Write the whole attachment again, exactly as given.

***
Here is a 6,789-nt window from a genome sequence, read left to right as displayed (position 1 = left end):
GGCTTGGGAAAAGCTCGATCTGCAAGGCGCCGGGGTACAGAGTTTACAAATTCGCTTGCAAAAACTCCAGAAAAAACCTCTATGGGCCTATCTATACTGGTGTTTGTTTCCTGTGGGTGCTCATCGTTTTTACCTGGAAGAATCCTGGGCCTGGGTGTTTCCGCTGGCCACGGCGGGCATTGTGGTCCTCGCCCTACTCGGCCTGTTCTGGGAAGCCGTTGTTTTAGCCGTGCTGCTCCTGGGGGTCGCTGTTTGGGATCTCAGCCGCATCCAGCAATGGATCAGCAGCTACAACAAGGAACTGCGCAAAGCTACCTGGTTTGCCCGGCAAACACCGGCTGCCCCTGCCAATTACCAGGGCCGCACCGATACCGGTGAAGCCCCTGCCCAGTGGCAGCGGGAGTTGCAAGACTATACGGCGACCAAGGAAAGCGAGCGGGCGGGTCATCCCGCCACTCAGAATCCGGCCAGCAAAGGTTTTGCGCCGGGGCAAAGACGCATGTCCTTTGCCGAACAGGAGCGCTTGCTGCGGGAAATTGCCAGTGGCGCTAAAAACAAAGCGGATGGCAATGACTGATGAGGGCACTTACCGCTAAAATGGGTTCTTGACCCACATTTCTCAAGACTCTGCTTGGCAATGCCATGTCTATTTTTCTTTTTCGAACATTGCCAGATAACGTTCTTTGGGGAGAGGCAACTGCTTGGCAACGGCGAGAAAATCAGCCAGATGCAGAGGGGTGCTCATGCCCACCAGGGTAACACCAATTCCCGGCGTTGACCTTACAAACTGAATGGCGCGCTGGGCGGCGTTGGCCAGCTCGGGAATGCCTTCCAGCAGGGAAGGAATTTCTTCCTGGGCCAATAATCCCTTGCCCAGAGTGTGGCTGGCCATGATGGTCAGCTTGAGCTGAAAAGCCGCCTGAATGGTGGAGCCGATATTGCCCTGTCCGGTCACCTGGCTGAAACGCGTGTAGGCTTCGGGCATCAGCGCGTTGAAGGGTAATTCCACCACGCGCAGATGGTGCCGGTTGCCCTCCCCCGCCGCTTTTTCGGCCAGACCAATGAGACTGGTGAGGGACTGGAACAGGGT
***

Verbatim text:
Here is a 6,789-nt window from a genome sequence, read left to right as displayed (position 1 = left end):
GGCTTGGGAAAAGCTCGATCTGCAAGGCGCCGGGGTACAGAGTTTACAAATTCGCTTGCAAAAACTCCAGAAAAAACCTCTATGGGCCTATCTATACTGGTGTTTGTTTCCTGTGGGTGCTCATCGTTTTTACCTGGAAGAATCCTGGGCCTGGGTGTTTCCGCTGGCCACGGCGGGCATTGTGGTCCTCGCCCTACTCGGCCTGTTCTGGGAAGCCGTTGTTTTAGCCGTGCTGCTCCTGGGGGTCGCTGTTTGGGATCTCAGCCGCATCCAGCAATGGATCAGCAGCTACAACAAGGAACTGCGCAAAGCTACCTGGTTTGCCCGGCAAACACCGGCTGCCCCTGCCAATTACCAGGGCCGCACCGATACCGGTGAAGCCCCTGCCCAGTGGCAGCGGGAGTTGCAAGACTATACGGCGACCAAGGAAAGCGAGCGGGCGGGTCATCCCGCCACTCAGAATCCGGCCAGCAAAGGTTTTGCGCCGGGGCAAAGACGCATGTCCTTTGCCGAACAGGAGCGCTTGCTGCGGGAAATTGCCAGTGGCGCTAAAAACAAAGCGGATGGCAATGACTGATGAGGGCACTTACCGCTAAAATGGGTTCTTGACCCACATTTCTCAAGACTCTGCTTGGCAATGCCATGTCTATTTTTCTTTTTCGAACATTGCCAGATAACGTTCTTTGGGGAGAGGCAACTGCTTGGCAACGGCGAGAAAATCAGCCAGATGCAGAGGGGTGCTCATGCCCACCAGGGTAACACCAATTCCCGGCGTTGACCTTACAAACTGAATGGCGCGCTGGGCGGCGTTGGCCAGCTCGGGAATGCCTTCCAGCAGGGAAGGAATTTCTTCCTGGGCCAATAATCCCTTGCCCAGAGTGTGGCTGGCCATGATGGTCAGCTTGAGCTGAAAAGCCGCCTGAATGGTGGAGCCGATATTGCCCTGTCCGGTCACCTGGCTGAAACGCGTGTAGGCTTCGGGCATCAGCGCGTTGAAGGGTAATTCCACCACGCGCAGATGGTGCCGGTTGCCCTCCCCCGCCGCTTTTTCGGCCAGACCAATGAGACTGGTGAGGGACTGGAACAGGGT